Machine Learning Tuning of Kernel Policies Towards Energy Efficiency in Diverse Hardware and Software [Americas Research Interest Group Meeting, July 2023]
Link to access the meeting: http://meet.google.com/gsa-xdpn-nit
Materials from Meeting
Join us for the next Red Hat Research Americas Research Interest Group Meeting on July 18, 2023 at 3PM EDT. The meeting is open to Red Hatters and our research partners.
Machine Learning Tuning of Kernel Policies Towards Energy Efficiency in Diverse Hardware and Software
Han Dong, Boston University
As global data center energy use continues to rise, a core goal operating systems (OS), which is to enable higher efficiency and get work done while consuming fewer resources is magnified due to increasingly constrained energy budgets. Our work focuses on revealing how three fundamental aspects of an OS: 1) interrupt coalescing, 2) processor sleep state, and 3) dynamic voltage frequency scaling, can impact the performance and energy efficiency of network processing through a diverse hardware and software experimental study. We built upon our previous work which establishes how a state-of-the-art machine learning technique, Bayesian optimization, can be used by an operator to dynamically adjust service-level agreement (SLA) and energy goals while supporting a real world in-memory key-value store workload. This was made possible by the insight that being able to externally control interrupt coalescing helps stabilize application latency periods such that it becomes easier to control performance-energy trade-offs and magnify its benefits with processor frequency scaling while utilizing specialized sleep states.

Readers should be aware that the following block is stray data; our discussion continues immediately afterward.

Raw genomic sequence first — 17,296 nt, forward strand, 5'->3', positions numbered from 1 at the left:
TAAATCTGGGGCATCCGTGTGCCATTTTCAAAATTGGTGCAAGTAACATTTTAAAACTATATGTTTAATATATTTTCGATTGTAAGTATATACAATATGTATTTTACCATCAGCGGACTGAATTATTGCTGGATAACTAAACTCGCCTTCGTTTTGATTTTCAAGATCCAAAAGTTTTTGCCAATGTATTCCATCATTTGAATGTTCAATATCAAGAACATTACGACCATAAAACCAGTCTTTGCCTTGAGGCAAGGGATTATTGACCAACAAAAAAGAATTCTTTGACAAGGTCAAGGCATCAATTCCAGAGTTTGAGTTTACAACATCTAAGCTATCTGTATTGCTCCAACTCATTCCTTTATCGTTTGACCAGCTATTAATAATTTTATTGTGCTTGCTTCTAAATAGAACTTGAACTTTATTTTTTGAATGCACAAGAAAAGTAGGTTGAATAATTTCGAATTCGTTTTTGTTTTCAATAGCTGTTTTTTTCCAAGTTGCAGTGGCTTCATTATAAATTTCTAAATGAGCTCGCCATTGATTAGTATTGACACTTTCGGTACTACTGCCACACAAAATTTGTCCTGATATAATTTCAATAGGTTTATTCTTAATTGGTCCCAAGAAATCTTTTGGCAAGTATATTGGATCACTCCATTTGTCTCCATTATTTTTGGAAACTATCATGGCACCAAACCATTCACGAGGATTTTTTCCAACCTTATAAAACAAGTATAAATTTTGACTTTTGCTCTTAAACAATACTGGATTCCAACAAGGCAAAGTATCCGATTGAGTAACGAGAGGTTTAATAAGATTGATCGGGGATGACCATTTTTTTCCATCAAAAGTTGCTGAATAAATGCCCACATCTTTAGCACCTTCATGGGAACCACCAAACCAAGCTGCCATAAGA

We theorize that this insight is generally applicable across diverse sets of hardware and SLA-driven network applications. Almost all modern CPU architectures expose a degree of dynamic voltage frequency scaling such that it can trade off instruction execution speed with a reduction in energy use. Furthermore, modern NICs and their device drivers are typically developed to be configured via the ethtool networking utility, which often provide interfaces that enable user defined interrupt coalescing rates. Adjusting these rates can improve overall software stack efficiency as system overheads such as interrupt processing, OS book-keeping, and cache misses are amortized or eliminated by the batched handling of packets. To demonstrate this theory, we undertook a diverse experimental study to demonstrate how Bayesian optimization can be applied across various CPUs and NICs while running a diverse set of SLA-driven network applications. We utilize experimental hardware from both the Massachusetts Open Cloud (MOC) and CloudLab to demonstrate the generality and useability of Bayesian optimization as a mechanism to dynamically target SLA and energy goals.